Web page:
Trolling Effects Blog
Though it was paraded around as the biggest change to patent law in half a century, the America Invents Act (AIA) of 2011 failed to address many of the patent system's largest problems. In particular, patent trolls continue their deplorable business model of buying up patents and using the threat of litigation to force companies—frequently startups—to pay up or face ruinous legal fees.
Oh, how the times are changing. The last few weeks have brought significant encouraging news about the prospects for patent reform. Leaders in D.C., including the chairmen of the House and Senate Judiciary Committees, along with the President, have all acknowledged the essential need for immediate reform.
UPDATE APRIL 22:
It's been nearly two years since we first reported about Lodsys, the patent troll who targeted app developers. You might remember that Lodsys had actually filed lawsuits against some app developers in Texas; that case was (and is) slowly moving forward. We hadn't heard anything else from Lodsys in the meantime and assumed (foolishly, perhaps) that it was waiting to see what the judge said. This week, that all changed.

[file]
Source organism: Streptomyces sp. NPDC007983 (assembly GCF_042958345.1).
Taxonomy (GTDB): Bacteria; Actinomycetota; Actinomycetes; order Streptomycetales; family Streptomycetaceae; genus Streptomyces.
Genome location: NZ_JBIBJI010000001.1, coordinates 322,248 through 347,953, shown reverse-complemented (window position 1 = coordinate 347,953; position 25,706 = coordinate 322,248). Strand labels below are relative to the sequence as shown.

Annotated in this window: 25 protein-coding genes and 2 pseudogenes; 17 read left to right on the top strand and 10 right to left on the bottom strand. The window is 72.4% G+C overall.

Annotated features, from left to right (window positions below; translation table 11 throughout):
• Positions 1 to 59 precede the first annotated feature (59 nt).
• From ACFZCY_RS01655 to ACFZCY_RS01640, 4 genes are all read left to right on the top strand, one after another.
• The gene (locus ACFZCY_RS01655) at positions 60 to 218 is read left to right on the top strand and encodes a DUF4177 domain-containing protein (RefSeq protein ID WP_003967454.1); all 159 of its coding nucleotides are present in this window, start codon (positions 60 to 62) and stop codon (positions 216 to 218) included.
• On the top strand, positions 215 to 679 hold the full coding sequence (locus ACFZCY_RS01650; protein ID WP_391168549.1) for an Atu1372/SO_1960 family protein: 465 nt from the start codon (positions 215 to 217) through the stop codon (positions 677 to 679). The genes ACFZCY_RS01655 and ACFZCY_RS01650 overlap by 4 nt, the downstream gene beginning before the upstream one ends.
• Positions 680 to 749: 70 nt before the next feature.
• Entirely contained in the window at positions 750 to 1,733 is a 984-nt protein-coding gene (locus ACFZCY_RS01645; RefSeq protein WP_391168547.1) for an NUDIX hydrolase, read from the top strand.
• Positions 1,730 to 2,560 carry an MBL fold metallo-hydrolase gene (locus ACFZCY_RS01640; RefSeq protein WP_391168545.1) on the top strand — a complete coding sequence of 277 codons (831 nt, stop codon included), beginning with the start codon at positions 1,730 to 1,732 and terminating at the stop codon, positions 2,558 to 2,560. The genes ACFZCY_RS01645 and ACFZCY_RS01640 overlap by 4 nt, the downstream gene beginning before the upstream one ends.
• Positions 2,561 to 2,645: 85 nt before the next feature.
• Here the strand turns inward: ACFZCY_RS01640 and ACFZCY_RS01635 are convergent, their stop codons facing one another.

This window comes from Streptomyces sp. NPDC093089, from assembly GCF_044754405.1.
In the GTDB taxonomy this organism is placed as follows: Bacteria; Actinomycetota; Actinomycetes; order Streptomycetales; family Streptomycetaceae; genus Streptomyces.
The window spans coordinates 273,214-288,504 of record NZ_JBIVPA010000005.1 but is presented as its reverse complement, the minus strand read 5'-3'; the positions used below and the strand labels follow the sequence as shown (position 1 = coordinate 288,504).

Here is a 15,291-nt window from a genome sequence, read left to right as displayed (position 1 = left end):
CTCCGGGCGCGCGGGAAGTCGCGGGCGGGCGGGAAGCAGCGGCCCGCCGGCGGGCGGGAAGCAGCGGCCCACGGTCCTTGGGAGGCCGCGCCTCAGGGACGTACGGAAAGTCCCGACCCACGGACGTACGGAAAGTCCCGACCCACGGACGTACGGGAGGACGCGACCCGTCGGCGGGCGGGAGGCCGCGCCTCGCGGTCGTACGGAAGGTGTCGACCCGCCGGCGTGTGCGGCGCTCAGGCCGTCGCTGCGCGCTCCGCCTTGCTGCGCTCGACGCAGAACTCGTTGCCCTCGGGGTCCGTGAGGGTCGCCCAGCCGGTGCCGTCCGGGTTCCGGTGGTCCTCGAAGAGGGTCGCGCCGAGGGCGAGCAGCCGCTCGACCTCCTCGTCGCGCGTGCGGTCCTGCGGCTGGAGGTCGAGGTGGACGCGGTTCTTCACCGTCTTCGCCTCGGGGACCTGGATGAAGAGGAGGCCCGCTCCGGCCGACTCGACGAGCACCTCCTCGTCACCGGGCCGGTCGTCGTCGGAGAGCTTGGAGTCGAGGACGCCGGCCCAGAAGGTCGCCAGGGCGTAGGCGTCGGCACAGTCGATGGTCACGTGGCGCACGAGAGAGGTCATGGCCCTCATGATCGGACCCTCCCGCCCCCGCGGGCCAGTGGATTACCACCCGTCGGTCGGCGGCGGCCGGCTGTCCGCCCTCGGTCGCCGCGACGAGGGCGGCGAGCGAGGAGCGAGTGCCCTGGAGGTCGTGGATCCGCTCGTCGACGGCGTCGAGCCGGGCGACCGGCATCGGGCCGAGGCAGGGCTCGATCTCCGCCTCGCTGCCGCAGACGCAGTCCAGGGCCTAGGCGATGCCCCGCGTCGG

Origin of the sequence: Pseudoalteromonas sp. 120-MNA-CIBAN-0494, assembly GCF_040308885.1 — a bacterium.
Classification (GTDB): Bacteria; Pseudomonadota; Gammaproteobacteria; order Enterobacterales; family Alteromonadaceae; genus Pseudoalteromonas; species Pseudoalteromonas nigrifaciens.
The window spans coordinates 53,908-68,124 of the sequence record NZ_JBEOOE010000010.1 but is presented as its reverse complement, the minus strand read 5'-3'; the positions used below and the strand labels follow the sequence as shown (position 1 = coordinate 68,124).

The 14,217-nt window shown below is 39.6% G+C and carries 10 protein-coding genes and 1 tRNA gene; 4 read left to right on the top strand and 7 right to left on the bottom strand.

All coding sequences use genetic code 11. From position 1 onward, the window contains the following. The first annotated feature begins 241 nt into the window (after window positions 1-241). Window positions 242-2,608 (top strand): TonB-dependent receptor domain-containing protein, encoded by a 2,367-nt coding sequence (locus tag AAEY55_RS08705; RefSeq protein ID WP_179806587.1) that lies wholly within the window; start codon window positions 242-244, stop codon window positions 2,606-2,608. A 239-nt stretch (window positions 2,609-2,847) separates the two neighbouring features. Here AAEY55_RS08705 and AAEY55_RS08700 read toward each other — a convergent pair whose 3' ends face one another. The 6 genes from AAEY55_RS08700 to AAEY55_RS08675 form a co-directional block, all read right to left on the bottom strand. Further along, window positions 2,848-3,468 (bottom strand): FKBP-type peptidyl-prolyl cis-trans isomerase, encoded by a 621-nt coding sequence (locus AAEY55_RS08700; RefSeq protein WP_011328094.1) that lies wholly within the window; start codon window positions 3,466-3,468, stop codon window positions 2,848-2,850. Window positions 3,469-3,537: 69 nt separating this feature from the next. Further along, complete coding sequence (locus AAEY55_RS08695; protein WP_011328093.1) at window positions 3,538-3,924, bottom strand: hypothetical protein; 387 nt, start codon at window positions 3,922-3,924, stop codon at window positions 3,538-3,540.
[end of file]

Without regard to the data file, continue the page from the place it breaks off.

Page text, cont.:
Today Congress heard overwhelming evidence about how patent trolls—companies that assert patents as a business model instead of creating products—are abusing the system to stifle innovation. At a hearing before the House Judiciary Subcommittee on Courts, Intellectual Property and the Internet, witness after witness testified about patent trolls who use the threat of ruinous defense costs to pressure companies into paying settlements on vague and overbroad patents.
EFF is pleased to see the Indiegogo campaign page of Internet startup CentUp has returned after the page was briefly taken down in response to a complaint by a patent troll. We hope this takedown is not the start of a trend of patent trolls sabotaging startups by complaining to online intermediaries.
Patent trolls — companies that assert patents as a business model instead of creating products — have been in the news lately. This is hardly surprising, given that troll lawsuits now make up the majority of new patent cases. And the litigation is only the tip of the iceberg: patent trolls send out hundreds of demand letters for each suit filed in court.